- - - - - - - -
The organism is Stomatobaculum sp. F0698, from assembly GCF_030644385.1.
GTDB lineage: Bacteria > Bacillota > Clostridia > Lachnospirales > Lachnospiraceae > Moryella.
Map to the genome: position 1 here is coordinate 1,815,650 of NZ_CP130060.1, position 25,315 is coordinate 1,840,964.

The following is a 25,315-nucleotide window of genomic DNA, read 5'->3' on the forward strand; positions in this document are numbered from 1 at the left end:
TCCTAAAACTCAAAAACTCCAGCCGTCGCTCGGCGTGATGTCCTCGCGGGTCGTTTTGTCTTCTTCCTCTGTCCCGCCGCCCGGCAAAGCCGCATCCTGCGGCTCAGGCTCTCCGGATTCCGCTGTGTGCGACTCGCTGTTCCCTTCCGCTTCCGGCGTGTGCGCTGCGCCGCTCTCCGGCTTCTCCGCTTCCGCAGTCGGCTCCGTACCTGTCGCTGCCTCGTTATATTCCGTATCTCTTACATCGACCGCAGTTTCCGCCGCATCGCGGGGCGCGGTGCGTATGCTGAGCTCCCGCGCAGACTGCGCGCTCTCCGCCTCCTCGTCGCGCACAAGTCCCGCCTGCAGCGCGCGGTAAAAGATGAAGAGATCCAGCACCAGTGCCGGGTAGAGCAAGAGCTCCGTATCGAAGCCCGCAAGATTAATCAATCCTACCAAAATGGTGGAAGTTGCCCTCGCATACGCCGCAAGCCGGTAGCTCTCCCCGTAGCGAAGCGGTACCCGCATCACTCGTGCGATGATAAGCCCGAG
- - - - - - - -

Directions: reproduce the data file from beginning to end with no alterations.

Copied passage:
The organism is Stomatobaculum sp. F0698, from assembly GCF_030644385.1.
GTDB lineage: Bacteria > Bacillota > Clostridia > Lachnospirales > Lachnospiraceae > Moryella.
Map to the genome: position 1 here is coordinate 1,815,650 of NZ_CP130060.1, position 25,315 is coordinate 1,840,964.

The following is a 25,315-nucleotide window of genomic DNA, read 5'->3' on the forward strand; positions in this document are numbered from 1 at the left end:
TCCTAAAACTCAAAAACTCCAGCCGTCGCTCGGCGTGATGTCCTCGCGGGTCGTTTTGTCTTCTTCCTCTGTCCCGCCGCCCGGCAAAGCCGCATCCTGCGGCTCAGGCTCTCCGGATTCCGCTGTGTGCGACTCGCTGTTCCCTTCCGCTTCCGGCGTGTGCGCTGCGCCGCTCTCCGGCTTCTCCGCTTCCGCAGTCGGCTCCGTACCTGTCGCTGCCTCGTTATATTCCGTATCTCTTACATCGACCGCAGTTTCCGCCGCATCGCGGGGCGCGGTGCGTATGCTGAGCTCCCGCGCAGACTGCGCGCTCTCCGCCTCCTCGTCGCGCACAAGTCCCGCCTGCAGCGCGCGGTAAAAGATGAAGAGATCCAGCACCAGTGCCGGGTAGAGCAAGAGCTCCGTATCGAAGCCCGCAAGATTAATCAATCCTACCAAAATGGTGGAAGTTGCCCTCGCATACGCCGCAAGCCGGTAGCTCTCCCCGTAGCGAAGCGGTACCCGCATCACTCGTGCGATGATAAGCCCGAG